Planet Asia Asia is one of the dopest MC’s that you may not know. He’s been a permanent fixture in the hip-hop game for a minute with tons of classic material. Check out this exclusive interview as we get at Planet Asia.
Interview by Rob Schwartz
WHO?MAG: How did you first get introduced to hip-hop? Planet Asia: : I first got introduced into hip-hop in 1985. I wouldn’t say introduced to it. That’s when I got involved with it. I was introduced to it through the Sugar Hill Gang, but I wasn’t looking at it like it was a culture. It wasn’t like when I came out, which was when hip-hop was really that big. It was more like just another part of music like R&B. It was extra. They had all these extra funny songs. Hip-hop wasn’t really on the surface at that time. Back then it was like “Oh, what’s that funny Sugar Hill Gang song where they’re talking about the bad food at your friend’s house and all that other stuff.” Then when RUN DMC came out, it became more serious. I got introduced to it in the eighties with the Def Jam era.
WHO?MAG: What made you start Gold Chain Music? Planet Asia: : Gold Chain Music is paying homage to that era. It’s not that the artist on my label are on this old school hip-hop tip, but back then, music was original. That’s what Gold Chain represents. Just original type music. Not like a lot of stuff that’s going on right now. Not that anything is wrong with what’s going on right now, but it just doesn’t really influence me. I’ve been in this since ’85 so I’ve seen a lot of style go out and come back
WHO?MAG: How do you feel about the state of hip-hop today? Planet Asia: : Right now I feel that the real shit is coming back because people want to hear it. There was a lot of real stuff out before, but I guess people got bugged out a little, but you have the real stuff coming back. If you turn on BET and watch Rap City, you’re not going to find anything you like if you are into real hip-hop. Even if you are into regular hip-hop, the stuff is so programmed right now, you don’t even get a variety of music any more. There are only a few songs you hear on the radio everywhere. I just got off a 30 city tour. The same songs are playing in every single city.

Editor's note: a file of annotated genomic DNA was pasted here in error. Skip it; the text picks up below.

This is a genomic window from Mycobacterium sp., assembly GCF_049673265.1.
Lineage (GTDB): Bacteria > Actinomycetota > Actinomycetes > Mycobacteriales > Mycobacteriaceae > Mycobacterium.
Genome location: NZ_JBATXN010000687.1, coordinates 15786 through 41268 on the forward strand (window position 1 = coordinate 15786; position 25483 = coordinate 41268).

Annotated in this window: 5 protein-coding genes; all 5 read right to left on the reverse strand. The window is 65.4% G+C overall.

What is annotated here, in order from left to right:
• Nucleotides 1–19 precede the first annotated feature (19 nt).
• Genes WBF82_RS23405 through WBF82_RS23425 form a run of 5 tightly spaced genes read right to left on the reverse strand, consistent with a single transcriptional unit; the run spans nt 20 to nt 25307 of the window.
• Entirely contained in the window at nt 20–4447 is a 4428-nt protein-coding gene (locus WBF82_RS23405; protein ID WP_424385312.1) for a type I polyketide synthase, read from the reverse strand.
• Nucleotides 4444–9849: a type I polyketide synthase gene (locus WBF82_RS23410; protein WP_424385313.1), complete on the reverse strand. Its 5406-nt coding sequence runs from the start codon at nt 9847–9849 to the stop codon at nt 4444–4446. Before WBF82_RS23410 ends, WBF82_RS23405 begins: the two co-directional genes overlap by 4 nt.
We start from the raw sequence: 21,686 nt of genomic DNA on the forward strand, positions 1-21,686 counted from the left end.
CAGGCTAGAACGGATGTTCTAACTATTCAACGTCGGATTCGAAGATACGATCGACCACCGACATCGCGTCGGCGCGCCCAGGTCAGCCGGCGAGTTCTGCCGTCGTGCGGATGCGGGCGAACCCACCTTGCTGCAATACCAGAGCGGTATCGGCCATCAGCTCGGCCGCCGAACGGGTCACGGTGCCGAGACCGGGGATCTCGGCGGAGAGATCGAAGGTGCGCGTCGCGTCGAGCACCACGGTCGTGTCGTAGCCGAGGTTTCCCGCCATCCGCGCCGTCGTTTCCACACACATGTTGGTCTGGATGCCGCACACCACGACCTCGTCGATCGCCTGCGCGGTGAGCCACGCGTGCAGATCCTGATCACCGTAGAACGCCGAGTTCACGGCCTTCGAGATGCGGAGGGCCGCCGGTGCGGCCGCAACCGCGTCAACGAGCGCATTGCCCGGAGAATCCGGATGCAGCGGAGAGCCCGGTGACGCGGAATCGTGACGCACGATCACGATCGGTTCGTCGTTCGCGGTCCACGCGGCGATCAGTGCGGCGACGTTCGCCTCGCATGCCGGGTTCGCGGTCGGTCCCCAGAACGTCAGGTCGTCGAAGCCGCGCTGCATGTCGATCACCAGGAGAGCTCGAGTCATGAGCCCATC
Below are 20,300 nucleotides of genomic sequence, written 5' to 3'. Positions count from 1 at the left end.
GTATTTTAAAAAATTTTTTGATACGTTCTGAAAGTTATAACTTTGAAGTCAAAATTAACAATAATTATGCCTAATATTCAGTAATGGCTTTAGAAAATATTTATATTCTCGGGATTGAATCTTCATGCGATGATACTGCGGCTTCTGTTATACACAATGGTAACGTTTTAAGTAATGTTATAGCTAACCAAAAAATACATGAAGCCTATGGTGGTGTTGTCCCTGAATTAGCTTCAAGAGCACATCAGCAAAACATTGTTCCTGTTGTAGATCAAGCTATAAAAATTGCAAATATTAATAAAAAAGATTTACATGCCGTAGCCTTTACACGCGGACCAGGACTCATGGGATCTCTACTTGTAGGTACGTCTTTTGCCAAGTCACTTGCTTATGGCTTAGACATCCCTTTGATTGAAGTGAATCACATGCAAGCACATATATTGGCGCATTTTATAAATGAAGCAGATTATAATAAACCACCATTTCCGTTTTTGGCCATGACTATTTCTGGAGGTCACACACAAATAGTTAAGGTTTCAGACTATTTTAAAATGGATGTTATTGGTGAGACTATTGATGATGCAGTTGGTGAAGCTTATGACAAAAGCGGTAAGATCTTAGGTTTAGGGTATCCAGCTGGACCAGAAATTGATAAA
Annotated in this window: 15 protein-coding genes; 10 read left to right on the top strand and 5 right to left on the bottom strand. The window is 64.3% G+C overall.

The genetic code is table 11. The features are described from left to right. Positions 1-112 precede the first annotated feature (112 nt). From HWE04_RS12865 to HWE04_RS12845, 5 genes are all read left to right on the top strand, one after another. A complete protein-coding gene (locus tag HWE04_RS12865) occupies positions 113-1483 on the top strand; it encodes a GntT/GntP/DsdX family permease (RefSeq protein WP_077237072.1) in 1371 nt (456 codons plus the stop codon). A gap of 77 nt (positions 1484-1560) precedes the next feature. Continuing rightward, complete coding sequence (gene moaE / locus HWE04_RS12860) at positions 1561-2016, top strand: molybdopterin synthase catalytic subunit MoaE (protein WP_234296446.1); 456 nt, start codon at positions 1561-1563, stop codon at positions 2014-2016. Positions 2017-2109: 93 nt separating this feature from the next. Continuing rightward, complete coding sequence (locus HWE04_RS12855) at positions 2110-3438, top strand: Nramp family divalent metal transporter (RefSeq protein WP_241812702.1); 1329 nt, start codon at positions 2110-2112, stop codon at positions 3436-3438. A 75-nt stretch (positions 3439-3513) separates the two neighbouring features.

WHO?MAG: How did you feel about getting your Grammy Nomination with Mystical? Planet Asia: : It was all cool, but that’s politics. That doesn’t equal out to how I’m living. It’s like all that is glitz and glamour.
WHO?MAG: What advice can you give an upcoming lyricist trying to get recognized? Planet Asia: : Just do you. Be original and be honest with yourself. That’s the only way to be original to the world.
WHO?MAG: You collaborated with a lot of big artist like Black Thought, BT, Dub Pistols, Talib Kweli, and Ghostface Killah. How do you go about deciding who you want to do a song with? Planet Asia: Timing and if I like your stuff basically. It depends how we interact. If we don’t see eye to eye, it’s not going to pop off.
WHO?MAG: Where do you see the future of hip-hop going? Planet Asia: I see it as going more independent. It’s already that way, but I see it going straight independent. There’s no more of signing that one artist. That’s over with. Labels want to sign other labels. It’s more business now. It’s more like “If we sign you, who else are we going to get?”
WHO?MAG: How do you feel about technology combined with the music industry? Planet Asia: I feel it’s positive if you have the talent to match the technology. A lot of people don’t have talent so they use the technology to cheat the game basically. Knowledge with technology is a plus. I’m speaking as far as the internet, Protools, or whatever.
WHO?MAG: If you could change 1 thing about the hip-hop industry, what would that be? Planet Asia: I would change the radio and video situation. I wish it was more of a variety out there giving people more of a choice out there.
WHO?MAG: What’s next for Planet Asia? Planet Asia: I got an album coming out called The Medicine in January produced by Evidence. I got Black Thought on the album as well as Prodigy from Mobb Deep, Killa Ben, Jonelle, Cali Agent, Dilated, and Strong Arm Steady. It’s crazy and there’s some real stuff on this record, so when it drops, it’s going to be something vicious.